How To Get Natural-Looking Eyelash Extensions

Photographed by Nina Westervelt.
Formerly only enjoyed by Hollywood’s elite, in the past five years lash extensions have become as ubiquitous as teeth-whitening. Accordingly, lash boutiques have popped up all over New York City and beyond. The pricey (yet magical) service, while lengthy to do in one shot, will save you an abundance of time in the morning putting on mascara and liner. (Take it from me: Waking up Starbucks-ready can make you feel as if returning to mascara would be the technological equivalent of eschewing email in favor of carrier pigeons.)

But, if your end game is being on the receiving end of questions like, “What mascara is that?” instead of, “Who does your lash extensions?” then you should read on. We caught up with two of the best lash ladies in the biz, Courtney Akai Lash Boutique owner Courtney Akai and Xtreme Lashes cofounder Jo Mousselli, about customizing length, tending to different textures, and scoring a more natural extended look.       

Variation Is Key

For subtle length and volume, Mousselli recommends asking your technician to combine multiple extension thicknesses, lengths, and curvatures. “This yields a soft, feathery look,” she explains. “If you want a bolder, more voluminous look, our Faux Mink Bold eyelash extensions and Xtreme Lashes Volumation technique are good options.” Akai advises asking for a material that mimics natural lashes, like lightweight silk or mink. “This will make them appear darker, but people won't think that you have extensions at all.” Thickness options range from .05 to .2 mm, so test out something on the thinner end of the spectrum.       

Know Your Curl Options
If you’ve gotten extensions before, you may know about “J” versus “D” curls. But, there is practically a whole alphabet of bend nuances. Akai, who uses NovaLash, breaks down the brand’s offerings as follows:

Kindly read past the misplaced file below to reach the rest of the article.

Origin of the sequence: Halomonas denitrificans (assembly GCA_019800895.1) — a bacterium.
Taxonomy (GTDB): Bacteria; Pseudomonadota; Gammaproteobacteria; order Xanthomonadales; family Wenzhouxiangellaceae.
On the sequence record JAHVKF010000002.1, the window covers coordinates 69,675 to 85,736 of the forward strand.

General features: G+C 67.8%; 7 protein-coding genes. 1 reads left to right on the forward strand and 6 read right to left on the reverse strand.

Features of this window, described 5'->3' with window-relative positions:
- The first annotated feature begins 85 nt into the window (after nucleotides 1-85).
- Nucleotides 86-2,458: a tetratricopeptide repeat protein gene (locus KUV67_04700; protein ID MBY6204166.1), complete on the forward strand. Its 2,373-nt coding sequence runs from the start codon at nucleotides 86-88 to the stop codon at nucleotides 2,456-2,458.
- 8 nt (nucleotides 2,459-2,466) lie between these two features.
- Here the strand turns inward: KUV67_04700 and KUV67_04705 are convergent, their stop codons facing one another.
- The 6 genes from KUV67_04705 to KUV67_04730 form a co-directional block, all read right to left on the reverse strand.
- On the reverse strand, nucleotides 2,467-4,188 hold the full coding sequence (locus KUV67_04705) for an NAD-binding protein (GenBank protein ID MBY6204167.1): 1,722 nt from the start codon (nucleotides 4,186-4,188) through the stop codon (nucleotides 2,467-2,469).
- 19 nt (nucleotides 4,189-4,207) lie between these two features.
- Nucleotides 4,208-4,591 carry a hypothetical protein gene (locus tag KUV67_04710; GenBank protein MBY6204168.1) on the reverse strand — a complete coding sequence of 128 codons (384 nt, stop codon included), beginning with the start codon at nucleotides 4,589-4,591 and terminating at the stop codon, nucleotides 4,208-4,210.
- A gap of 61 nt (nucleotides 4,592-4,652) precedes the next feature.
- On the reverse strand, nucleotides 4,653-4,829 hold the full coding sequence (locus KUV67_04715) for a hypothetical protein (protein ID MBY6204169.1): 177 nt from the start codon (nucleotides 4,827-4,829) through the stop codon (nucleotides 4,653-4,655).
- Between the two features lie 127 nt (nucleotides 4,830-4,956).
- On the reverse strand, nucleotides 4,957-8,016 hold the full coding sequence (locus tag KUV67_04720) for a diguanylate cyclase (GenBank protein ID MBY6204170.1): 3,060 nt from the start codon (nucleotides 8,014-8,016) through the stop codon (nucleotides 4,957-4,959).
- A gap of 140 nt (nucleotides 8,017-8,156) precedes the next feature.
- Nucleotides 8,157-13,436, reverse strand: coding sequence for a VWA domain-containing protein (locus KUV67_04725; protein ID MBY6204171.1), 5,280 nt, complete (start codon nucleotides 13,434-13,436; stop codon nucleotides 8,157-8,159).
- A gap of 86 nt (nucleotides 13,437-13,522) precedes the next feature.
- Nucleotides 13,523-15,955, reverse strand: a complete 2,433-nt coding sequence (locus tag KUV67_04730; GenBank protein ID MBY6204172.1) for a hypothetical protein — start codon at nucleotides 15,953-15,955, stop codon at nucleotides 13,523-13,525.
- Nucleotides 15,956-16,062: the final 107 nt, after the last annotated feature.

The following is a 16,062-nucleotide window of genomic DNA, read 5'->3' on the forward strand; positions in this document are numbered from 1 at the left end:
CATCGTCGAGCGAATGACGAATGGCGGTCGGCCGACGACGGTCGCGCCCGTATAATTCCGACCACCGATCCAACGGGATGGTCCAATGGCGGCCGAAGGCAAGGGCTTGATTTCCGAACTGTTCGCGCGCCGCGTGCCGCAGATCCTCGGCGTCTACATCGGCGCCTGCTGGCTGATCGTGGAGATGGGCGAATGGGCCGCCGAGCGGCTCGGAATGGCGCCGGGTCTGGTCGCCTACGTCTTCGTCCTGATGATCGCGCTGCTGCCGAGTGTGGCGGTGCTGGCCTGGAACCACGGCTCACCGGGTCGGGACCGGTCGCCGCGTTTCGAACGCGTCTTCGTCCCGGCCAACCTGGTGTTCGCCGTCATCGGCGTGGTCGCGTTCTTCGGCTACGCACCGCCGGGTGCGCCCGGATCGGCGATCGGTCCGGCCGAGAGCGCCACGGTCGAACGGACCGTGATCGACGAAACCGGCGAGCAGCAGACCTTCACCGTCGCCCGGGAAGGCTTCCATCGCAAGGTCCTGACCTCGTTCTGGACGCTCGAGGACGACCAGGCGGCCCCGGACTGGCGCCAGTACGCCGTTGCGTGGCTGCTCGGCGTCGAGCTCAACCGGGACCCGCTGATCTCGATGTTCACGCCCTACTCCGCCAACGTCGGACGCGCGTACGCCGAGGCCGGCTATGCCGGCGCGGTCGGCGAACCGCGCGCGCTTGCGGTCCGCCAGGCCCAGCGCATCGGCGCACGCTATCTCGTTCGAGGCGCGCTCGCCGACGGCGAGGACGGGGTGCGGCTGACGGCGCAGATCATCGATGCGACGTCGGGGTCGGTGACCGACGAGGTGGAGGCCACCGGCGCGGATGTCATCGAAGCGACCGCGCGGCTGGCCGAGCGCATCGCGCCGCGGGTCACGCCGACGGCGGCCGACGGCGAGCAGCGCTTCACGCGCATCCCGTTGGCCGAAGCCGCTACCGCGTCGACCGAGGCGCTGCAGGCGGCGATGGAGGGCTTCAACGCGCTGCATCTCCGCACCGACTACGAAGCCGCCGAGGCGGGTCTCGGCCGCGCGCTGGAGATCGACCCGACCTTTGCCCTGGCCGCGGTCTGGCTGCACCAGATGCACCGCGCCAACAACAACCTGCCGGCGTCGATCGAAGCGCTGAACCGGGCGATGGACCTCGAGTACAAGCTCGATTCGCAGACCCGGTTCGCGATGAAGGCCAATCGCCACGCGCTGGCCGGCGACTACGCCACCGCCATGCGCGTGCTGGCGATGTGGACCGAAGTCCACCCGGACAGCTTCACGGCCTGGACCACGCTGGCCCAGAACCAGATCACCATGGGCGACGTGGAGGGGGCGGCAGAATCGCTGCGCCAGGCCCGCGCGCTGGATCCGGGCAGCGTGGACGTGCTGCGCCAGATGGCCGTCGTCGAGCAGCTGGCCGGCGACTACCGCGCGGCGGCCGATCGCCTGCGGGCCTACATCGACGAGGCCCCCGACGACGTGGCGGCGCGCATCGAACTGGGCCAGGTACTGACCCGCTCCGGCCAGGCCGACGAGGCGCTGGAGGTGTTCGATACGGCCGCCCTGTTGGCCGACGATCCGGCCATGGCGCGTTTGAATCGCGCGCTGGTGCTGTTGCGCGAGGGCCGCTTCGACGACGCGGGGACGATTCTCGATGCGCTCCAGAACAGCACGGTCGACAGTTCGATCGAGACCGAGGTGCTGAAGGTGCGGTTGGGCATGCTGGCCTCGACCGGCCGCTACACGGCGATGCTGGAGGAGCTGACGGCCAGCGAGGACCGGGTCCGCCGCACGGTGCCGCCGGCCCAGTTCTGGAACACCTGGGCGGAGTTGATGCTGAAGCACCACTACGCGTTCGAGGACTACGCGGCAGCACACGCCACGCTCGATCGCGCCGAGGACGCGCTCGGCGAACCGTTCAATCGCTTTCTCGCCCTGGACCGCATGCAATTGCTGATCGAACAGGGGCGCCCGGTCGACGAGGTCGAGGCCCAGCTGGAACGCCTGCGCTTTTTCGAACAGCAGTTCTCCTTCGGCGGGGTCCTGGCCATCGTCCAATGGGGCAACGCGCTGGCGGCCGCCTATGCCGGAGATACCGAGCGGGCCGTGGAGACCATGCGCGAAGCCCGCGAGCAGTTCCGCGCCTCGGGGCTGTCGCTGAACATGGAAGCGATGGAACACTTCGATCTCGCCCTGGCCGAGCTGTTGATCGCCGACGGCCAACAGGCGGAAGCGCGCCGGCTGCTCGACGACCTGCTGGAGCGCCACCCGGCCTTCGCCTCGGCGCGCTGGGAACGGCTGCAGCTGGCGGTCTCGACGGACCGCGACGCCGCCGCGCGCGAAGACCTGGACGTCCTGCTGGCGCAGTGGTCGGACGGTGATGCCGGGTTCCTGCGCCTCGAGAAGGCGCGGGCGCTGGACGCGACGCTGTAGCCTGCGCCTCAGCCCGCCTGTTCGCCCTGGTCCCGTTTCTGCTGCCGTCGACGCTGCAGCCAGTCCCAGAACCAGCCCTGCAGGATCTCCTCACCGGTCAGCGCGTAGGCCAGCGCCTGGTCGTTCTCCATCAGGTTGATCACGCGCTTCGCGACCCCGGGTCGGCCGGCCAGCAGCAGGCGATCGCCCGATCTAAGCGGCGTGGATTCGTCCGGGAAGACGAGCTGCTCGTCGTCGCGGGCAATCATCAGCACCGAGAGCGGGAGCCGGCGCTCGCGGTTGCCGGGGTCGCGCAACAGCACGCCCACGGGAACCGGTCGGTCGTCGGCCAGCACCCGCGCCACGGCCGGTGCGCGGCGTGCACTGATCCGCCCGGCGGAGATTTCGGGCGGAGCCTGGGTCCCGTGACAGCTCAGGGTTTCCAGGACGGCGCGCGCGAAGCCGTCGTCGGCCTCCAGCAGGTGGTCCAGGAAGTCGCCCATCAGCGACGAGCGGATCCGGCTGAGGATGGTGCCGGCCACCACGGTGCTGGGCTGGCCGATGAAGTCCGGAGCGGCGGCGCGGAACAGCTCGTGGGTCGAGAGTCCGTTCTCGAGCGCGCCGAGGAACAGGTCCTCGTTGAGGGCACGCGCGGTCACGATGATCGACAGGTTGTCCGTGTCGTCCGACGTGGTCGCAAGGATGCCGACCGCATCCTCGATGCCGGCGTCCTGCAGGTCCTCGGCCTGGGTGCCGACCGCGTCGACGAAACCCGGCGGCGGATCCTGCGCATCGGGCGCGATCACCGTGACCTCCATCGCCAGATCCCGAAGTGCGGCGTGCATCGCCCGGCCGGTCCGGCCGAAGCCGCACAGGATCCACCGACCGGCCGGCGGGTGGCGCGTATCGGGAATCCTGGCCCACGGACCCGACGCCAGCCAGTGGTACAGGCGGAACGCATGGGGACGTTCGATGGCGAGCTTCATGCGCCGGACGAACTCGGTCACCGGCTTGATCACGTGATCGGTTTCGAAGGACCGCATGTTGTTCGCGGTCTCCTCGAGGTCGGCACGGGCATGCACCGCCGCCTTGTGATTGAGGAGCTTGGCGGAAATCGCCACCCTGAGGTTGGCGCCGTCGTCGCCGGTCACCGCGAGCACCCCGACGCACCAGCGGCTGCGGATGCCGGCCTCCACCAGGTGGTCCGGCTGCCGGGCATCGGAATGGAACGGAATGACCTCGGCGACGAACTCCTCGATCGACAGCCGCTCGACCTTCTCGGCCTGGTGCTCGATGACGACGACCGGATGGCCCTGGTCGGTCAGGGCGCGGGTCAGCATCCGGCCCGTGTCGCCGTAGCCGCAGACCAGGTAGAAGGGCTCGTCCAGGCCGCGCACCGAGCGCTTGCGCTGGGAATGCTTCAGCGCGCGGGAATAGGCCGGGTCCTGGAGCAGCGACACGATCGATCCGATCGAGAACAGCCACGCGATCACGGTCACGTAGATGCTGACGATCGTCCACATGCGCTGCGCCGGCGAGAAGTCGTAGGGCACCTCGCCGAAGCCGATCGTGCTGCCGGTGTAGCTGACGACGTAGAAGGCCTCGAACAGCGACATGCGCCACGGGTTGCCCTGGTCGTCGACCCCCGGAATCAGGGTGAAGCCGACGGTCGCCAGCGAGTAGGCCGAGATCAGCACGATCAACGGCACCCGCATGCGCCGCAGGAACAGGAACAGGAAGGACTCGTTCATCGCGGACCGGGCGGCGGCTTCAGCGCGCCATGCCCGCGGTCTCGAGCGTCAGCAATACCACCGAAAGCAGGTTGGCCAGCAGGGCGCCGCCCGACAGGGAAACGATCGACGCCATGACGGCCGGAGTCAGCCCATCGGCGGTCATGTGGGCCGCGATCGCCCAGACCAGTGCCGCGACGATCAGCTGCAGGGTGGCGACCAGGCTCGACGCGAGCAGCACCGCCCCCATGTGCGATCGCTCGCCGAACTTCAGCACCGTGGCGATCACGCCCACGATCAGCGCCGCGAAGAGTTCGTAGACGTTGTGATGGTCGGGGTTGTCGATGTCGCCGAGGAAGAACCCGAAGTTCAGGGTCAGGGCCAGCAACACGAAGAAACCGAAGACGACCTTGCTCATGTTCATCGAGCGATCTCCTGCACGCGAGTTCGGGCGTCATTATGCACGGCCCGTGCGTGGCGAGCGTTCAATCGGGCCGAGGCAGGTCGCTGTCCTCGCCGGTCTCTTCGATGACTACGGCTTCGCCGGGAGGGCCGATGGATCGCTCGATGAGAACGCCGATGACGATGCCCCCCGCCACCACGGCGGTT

● J curl has no curl to it. 
● B curl has a very slight curl to it.
● C curl is a bit curlier than the B curl. 
● D curl is the curliest lash. It gives the effect of a lash curler!
● L and L+ curls are straight at the base and curl at the ends.    

Xtreme has a different system, based on the degree of curvature (i.e., the shape of the extensions). X30 is the least amount of curl, while X50 is the most. “The X30 and X35 curvatures allow stylists to create soft, curled looks that elongate a client’s eyes,” Mousselli says. “The X40 and X50 curvatures add lift to clients' eyes without making them appear unnatural.”   

Be Leery Of Leaning
Leaning is great if you're Jordan Catalano, but not so much as it relates to your lashline. What is leaning? After the extension application, the natural eyelashes continue to grow. The extension was originally placed about 1 mm from the eyelid, but between the first service and your next appointment, “the natural lash may grow significantly, placing the eyelash extension 2 to 3 mm from the eyelid,” Mousselli explains. “As this growth happens, the extension may begin to tilt or lean from the positioning or natural-lash growth direction.” During your next appointment, your stylist will gently remove these and replace them with new eyelash extensions. As long as you don’t tamper with them (rub, pull, pick, or play), your natural lashes won’t be shorter or weaker. Akai says to rub a small amount of baby oil onto your lashes every few days to keep them looking great longer.

Tailor To Texture
Mousselli recommends that those with naturally curly lashes make touch-up appointments more frequently; about every two weeks. “Eyelash extensions begin to lean as curly natural eyelashes progress through their natural growth stages, which is unsafe for natural eyelashes. Returning every two weeks allows your lash stylist to remove outgrown, damaged, or leaning eyelash extensions and replace them with fresh, properly positioned ones... 'Downward-growing' natural eyelashes benefit from stronger curvatures, such as X40 or X50, because they add lift to eyes,” Mousselli says. Akai opts for a lightweight D curl for clients with curly hair. For most Asian women, she tends to use J, L, or L+. If va-va-volume is more your speed than length, Akai recommends the volume-lash technique, otherwise known as the 3D-lash technique. This entails applying several extensions to a single natural one for more oomph.  

If all of this sounds confusing, it's because lash extensions are a whole world unto itself. The best thing you can do is book consultations at a couple of different salons and see what each technician recommends. (Just like at the doctor, it's always better to get a second opinion.) There, you can ask specific questions about what you've read here, and then get the lashes that work for you. 

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Photographed by Nina Westervelt.

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